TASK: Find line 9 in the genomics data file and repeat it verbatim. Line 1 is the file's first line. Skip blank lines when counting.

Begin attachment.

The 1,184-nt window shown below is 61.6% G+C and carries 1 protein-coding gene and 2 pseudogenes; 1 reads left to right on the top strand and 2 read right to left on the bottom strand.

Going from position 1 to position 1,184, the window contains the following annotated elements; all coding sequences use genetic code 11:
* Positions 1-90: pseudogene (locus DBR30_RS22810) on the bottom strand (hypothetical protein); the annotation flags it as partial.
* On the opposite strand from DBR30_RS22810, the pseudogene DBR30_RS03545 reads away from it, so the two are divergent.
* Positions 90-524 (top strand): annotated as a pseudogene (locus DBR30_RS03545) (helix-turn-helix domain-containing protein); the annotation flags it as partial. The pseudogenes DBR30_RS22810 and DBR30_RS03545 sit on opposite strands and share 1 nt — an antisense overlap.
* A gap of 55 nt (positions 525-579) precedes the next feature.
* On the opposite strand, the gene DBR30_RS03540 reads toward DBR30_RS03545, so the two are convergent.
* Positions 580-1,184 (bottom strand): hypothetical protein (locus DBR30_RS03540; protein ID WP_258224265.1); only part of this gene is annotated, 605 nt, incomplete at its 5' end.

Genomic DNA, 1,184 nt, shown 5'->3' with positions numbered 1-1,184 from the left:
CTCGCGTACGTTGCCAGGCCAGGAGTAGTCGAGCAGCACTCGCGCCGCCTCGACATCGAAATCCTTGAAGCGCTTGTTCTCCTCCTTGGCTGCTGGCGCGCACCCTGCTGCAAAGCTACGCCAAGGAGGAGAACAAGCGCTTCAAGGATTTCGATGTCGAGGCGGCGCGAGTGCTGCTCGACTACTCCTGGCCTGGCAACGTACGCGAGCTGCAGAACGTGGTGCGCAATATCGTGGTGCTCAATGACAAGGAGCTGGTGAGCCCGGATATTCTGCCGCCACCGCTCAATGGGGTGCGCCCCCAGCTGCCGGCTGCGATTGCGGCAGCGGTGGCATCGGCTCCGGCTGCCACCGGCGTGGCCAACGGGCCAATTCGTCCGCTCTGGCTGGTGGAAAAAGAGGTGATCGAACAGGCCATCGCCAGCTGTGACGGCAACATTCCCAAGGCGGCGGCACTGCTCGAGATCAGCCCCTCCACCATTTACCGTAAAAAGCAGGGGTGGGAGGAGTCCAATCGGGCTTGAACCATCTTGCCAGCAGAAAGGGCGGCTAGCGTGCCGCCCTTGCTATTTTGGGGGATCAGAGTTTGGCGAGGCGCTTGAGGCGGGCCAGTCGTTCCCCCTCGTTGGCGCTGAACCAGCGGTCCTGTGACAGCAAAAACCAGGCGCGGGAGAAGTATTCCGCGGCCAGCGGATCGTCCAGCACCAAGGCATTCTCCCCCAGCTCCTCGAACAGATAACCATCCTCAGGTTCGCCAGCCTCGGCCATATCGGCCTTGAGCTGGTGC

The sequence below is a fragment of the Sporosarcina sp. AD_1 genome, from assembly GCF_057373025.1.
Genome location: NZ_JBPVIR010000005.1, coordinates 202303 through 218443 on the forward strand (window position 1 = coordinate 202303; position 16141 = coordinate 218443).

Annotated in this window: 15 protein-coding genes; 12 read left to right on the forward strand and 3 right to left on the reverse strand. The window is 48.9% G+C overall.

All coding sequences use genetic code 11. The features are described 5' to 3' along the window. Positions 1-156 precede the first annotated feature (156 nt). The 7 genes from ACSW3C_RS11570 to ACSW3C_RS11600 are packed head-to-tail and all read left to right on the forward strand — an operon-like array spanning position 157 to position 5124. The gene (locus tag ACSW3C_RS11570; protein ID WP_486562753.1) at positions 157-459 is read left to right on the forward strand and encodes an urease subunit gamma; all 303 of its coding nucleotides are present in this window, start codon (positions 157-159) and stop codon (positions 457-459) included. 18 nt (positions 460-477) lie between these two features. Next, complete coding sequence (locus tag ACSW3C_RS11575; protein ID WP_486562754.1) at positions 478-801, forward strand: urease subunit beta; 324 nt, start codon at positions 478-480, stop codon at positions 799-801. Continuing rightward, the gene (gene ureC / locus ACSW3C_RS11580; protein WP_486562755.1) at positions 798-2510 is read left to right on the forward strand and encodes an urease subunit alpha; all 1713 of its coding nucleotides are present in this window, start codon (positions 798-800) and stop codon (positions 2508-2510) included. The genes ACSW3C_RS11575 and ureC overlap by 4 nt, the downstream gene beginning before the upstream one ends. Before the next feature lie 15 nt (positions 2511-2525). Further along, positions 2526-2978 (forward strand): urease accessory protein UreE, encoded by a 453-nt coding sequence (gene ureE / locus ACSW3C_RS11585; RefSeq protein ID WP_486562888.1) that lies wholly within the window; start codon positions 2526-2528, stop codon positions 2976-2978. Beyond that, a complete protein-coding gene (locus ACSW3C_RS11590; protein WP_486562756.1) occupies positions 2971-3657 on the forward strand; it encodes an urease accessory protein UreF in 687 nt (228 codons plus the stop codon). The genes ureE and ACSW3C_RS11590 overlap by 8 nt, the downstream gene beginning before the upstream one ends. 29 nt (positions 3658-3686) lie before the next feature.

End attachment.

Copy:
Genomic DNA, 1,184 nt, shown 5'->3' with positions numbered 1-1,184 from the left: